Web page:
Most importantly, don’t forget your neighbors, especially those that struggle when it gets this cold. Be extra, extra careful with space heaters and supplemental heat sources -- three feet of clearance around those heaters and be sure to turn them off before heading to bed. We’ve seen too many house fires in the area already this winter.
And about the pipes? If you’ve got pipes that are susceptible to hard freezes, get them wrapped. And while it may seem wasteful, plumbers encourage allowing a “drip” or “trickle” for those pipes that proved to be frequent problems. It may cost a little to let the water run, but it can provide some piece of mind and save a ton compared to an emergency call for repairs!
Everybody gets above freezing for a handful of hours or more on Thursday: good news for those concerned about their pipes. In most cases, it’s the freeze duration that produces the ruptured plumbing, not so much the absolute low. While we won’t be above freezing for a prolonged spell -- maybe around 10 hours or so for Baton Rouge and less to the north and east of the Capital City -- that should be enough to warm the pipes a bit, and certainly allow you a chance to check the more susceptible plumbing.
But there will be another freeze for Thursday night into Friday morning and yet again for many of us on Saturday morning. Fortunately, neither will be anything as severe as Thursday morning’s chiller. Expect upper 20°s to around 30° for metro Baton Rouge for Friday’s sunrise and lows in the low 30°s for Saturday morning. Friday morning’s freeze might last as long as 8 hours or more for the Red Stick, with just a brief freeze for Saturday morning. (Of course, the freeze durations will be a bit longer for areas north and east of Baton Rouge).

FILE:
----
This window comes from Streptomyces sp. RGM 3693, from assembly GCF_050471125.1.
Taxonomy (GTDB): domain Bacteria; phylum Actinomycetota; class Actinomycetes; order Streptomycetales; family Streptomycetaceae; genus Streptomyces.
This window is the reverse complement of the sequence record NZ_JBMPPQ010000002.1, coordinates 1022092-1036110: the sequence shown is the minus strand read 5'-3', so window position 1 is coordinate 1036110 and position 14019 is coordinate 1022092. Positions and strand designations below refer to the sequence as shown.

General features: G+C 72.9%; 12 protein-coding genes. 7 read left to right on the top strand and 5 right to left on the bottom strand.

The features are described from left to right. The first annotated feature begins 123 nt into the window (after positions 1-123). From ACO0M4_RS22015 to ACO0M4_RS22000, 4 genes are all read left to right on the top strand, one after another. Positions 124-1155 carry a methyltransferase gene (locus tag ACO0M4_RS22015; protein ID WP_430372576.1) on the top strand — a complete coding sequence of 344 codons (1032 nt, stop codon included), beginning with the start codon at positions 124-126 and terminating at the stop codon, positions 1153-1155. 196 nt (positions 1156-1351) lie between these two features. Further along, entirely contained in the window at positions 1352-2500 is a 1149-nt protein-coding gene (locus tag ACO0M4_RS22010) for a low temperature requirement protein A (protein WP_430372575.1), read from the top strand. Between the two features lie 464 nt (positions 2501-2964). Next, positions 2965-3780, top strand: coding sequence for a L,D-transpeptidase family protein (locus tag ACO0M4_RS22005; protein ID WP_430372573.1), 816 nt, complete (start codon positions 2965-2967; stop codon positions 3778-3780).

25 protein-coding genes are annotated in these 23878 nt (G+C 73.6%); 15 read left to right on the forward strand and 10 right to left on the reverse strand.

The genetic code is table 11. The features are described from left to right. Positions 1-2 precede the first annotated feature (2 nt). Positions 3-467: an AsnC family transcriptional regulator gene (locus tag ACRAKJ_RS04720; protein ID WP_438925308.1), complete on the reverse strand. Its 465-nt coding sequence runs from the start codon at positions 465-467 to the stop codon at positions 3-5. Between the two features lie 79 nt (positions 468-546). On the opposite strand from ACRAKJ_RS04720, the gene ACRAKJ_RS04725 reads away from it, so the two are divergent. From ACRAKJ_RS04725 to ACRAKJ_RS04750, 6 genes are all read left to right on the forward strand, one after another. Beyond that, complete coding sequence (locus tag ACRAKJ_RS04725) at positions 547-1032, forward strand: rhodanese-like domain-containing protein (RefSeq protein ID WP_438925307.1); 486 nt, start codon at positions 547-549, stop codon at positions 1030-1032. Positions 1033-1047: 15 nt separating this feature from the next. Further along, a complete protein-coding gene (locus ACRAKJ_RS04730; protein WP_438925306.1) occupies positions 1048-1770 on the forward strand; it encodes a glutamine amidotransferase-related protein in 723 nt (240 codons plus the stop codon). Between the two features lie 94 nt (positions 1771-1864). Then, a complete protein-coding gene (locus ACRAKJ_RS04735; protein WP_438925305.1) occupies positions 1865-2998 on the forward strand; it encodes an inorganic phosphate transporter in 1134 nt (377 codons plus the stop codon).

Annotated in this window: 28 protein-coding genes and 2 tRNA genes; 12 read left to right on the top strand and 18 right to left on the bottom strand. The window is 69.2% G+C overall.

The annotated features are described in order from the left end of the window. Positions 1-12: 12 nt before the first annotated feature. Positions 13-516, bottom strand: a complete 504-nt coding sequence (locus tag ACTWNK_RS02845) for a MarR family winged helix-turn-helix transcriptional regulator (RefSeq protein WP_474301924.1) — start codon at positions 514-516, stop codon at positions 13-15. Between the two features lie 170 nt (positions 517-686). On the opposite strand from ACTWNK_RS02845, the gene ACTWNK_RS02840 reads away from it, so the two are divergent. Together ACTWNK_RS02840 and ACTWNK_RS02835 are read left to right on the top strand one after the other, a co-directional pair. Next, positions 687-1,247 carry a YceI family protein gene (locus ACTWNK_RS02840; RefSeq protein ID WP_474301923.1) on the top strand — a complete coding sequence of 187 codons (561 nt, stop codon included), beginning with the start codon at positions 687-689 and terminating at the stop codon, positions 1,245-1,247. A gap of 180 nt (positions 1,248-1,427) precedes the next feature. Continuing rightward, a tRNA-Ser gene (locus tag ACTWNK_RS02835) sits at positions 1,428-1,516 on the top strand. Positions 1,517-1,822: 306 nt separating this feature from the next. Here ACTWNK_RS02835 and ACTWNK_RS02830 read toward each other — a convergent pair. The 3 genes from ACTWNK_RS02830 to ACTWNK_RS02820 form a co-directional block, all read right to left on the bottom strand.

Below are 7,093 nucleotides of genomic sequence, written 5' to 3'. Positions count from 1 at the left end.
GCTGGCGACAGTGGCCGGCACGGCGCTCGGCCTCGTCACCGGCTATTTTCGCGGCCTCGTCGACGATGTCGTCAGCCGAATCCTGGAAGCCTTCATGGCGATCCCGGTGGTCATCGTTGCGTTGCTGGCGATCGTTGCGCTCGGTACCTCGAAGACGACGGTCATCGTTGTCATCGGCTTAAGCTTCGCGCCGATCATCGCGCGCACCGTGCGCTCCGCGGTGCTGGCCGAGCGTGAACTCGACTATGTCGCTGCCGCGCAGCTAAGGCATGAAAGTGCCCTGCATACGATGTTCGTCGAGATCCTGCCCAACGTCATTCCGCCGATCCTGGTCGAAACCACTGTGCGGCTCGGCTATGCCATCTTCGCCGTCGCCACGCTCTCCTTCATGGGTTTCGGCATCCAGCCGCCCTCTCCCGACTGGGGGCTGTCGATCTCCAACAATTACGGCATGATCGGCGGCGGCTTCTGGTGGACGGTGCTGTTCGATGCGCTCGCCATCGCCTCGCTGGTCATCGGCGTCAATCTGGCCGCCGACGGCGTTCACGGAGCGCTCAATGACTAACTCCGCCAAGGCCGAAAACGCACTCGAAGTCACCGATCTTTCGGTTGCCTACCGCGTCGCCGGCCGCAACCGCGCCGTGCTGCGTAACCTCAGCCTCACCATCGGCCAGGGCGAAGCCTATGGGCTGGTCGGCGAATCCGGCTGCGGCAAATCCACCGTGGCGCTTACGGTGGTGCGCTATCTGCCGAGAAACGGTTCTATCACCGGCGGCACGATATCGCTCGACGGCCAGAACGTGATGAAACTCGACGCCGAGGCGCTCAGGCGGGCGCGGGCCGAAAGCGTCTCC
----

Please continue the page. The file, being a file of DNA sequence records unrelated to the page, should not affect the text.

Will this be the only “big chill” for the winter? It’s possible, but don’t bank on it. Long-range forecast ‘experts’ are calling for about an 80% chance for near-normal to below-normal temperatures through March, with better than a 40% chance for average seasonal temperatures to be well-below normal. That alone does not mean more Arctic outbreaks after this one, but it hints that we should be ready for another round or two over the next six weeks or so.
Here’s a quick update on some of our local rivers as of Tuesday afternoon:
*The Comite at Joor Rd. is now below 4 feet and in good shape.
*The Amite at Denham Springs crested yesterday at 27.1 ft and is now displaying a steady fall.
*The Amite at Bayou Manchac is nearing crest. The NWS River Forecast Center again lowered their forecast crest this morning: look for Bayou Manchac to crest this evening at around 5.7 ft.
*For the lower Amite, no problems anticipated for Port Vincent or French Settlement as forecasted crests have been lowered and no significant rises are expected in the coming days.
*The Tickfaw at Montpelier crested yesterday below floodstage and is showing a steady fall.
*The Tickfaw at Holden is still climbing, with the updated forecast calling for a peak of 14.0 ft on Wednesday evening, about one foot below floodstage.
*The Tangipahoa at Robert remains in flood but will crest this afternoon just above 16 feet (floodstage is 15.0 ft). The river is expected to begin a slow fall this evening, with the site back below floodstage by mid-day Wednesday.